The first thing we consider in our work is quality in living. One of the major impacts of the Covid19 pandemic has been unemployment and worsening under employment. Separately there is concern about how crops will be harvested given the reduced numbers of international backpackers and other temporary workers who usually do much of this work. Put all this together as we move towards major harvest seasons and we are likely to see some serious labour challenges.
The workers and their wages
International students and backpackers usually make up around 11% of our working population. However it seems they are being exploited by some Australian employers. A study of the pre-pandemic work experiences of around 4000 students and backpackers has found significant underpayment with fruit-pickers the lowest paid of all. One in three received around half the minimum wage. Worst of all was one in seven workers on fruit farms who earned around $5 an hour – around a quarter of the legal minimum wage for a casual worker.
So it would seem at least some farms are underpaying their workers. Additionally this sector has a strong reliance on temporary workers – students and backpackers whose numbers are now significantly reduced. In the mix also are credible reports of unemployed Australians struggling to land farm jobs despite being keen to work.
This year, when so many Aussies are looking for work it is going to be interesting to understand more of what has been really going on in our agricultural labour market.
In contrast there are some bright spots where farms and farmers pay award wages by the hour rather than the hated piece rates. They also employ locals and have a reputation for looking after their workers. This should mean they will have less problems in finding harvest labour in their upcoming picking season.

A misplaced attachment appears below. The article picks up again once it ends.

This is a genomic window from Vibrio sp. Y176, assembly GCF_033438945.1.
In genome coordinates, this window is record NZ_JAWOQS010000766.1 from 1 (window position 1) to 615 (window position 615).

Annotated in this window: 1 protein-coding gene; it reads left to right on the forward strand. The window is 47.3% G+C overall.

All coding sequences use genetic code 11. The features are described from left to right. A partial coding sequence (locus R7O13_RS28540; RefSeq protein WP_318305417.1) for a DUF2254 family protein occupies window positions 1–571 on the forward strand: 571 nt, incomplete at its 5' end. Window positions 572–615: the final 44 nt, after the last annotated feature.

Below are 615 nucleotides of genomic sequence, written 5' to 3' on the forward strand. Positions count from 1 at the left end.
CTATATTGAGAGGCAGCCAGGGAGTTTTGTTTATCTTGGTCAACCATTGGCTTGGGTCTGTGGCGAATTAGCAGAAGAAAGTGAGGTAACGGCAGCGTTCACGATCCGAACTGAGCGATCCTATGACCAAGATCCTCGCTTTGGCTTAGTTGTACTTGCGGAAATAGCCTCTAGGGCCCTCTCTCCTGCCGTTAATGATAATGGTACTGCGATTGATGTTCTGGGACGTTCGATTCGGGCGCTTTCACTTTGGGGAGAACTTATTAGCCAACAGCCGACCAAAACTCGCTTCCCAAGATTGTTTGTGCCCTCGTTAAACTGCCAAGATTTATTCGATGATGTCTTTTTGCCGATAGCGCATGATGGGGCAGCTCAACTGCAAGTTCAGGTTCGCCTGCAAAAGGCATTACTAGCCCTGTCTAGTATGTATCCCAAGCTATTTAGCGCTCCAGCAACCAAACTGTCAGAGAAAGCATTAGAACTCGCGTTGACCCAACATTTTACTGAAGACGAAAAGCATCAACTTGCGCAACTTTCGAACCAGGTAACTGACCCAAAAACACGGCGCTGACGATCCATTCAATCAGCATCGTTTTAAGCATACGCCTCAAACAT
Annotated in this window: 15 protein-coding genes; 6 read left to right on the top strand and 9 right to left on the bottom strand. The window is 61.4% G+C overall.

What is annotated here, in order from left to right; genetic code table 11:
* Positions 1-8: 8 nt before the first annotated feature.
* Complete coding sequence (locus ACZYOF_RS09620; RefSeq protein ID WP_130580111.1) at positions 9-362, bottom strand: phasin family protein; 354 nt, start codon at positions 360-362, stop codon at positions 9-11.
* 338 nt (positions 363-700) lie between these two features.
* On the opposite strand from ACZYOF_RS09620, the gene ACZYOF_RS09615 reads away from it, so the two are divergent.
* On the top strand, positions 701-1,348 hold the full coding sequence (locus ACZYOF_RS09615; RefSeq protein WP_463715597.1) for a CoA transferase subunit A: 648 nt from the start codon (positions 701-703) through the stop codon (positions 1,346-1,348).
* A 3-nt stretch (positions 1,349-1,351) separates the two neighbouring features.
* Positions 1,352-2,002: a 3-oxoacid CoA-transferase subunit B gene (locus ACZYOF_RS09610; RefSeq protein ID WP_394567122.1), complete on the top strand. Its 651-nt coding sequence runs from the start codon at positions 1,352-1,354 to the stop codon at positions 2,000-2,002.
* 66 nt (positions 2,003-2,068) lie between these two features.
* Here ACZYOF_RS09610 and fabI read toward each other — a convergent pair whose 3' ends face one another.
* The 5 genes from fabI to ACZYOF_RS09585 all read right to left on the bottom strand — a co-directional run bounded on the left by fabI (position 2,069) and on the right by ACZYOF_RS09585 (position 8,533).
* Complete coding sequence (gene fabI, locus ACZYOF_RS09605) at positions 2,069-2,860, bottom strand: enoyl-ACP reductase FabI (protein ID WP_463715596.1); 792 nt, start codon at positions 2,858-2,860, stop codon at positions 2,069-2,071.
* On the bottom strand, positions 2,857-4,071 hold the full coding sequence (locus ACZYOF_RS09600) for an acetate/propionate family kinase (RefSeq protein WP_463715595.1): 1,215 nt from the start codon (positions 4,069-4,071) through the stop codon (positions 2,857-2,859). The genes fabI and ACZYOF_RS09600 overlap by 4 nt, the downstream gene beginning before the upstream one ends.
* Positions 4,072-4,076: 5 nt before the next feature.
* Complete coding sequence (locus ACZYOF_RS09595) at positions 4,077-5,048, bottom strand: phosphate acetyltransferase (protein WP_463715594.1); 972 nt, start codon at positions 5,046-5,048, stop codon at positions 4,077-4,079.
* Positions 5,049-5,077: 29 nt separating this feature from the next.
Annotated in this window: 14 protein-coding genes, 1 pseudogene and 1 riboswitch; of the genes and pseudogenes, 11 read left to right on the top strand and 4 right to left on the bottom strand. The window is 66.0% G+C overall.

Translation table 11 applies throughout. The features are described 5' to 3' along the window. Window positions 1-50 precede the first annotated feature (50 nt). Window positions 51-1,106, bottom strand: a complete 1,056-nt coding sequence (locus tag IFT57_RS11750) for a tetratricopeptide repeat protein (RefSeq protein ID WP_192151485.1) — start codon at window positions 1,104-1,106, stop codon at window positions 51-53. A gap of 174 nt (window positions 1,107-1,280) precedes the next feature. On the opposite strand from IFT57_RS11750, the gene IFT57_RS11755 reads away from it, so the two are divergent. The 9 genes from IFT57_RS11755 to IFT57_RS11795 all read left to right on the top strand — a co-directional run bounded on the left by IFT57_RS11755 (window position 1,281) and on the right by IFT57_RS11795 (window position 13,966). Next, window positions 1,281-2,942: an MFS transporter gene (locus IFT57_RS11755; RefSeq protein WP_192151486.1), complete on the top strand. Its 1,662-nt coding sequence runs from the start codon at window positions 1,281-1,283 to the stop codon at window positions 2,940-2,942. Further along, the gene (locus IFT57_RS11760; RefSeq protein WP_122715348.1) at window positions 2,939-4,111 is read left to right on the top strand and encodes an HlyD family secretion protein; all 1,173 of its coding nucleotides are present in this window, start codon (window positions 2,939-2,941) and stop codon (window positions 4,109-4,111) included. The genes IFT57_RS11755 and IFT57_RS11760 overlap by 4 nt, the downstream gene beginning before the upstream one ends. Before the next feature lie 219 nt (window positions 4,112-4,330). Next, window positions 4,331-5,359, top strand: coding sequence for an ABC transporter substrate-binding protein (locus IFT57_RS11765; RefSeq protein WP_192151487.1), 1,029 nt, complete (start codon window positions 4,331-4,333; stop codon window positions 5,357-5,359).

Part of our philosophy and working with our clients in passing on their properties is quality in living. One fundamental is that people should be paid a fair wage for fair work.
One example of farmers doing the right thing and being respected for doing so are Bruce and Helen Hill. As owners of a unique Achacha farm near Townsville their farm is known as a ‘very good farm to work’ according to the manager of the local backpackers hostel. Payments are ‘by the hour and at award rates’ rather than piece rates, as well as having a ‘body friendly’ harvest. The picking can be done standing up with no back breaking crouch and no climbing ladders. There is also an added bonus of doing the picking inside the tree shaded from the summer heat. Bruce and Helen are also known for ‘looking after their workers’. A fair wage for fair work.
Bruce and Helen are hoping, along with many other farmers, that
they manage to find farm labour this season. The Achacha harvest of around 300
tonnes starts in January and runs through to March, after the local mango harvest
finishes. The farm usually employs around half locals and the remainder
The farm is also popular with grey nomads who usually stay on for 1-2 months and enjoy breaking their journey on a working organic farm, only 30 minutes away from Townsville.
The farm is organic and biodynamic certified producing not only Achacha but also mangoes and very popular Achacha honey. Their farm tours are also growing in popularity with visitors enjoying the experience of a working sustainable farm. This is a farm that embodies quality in living !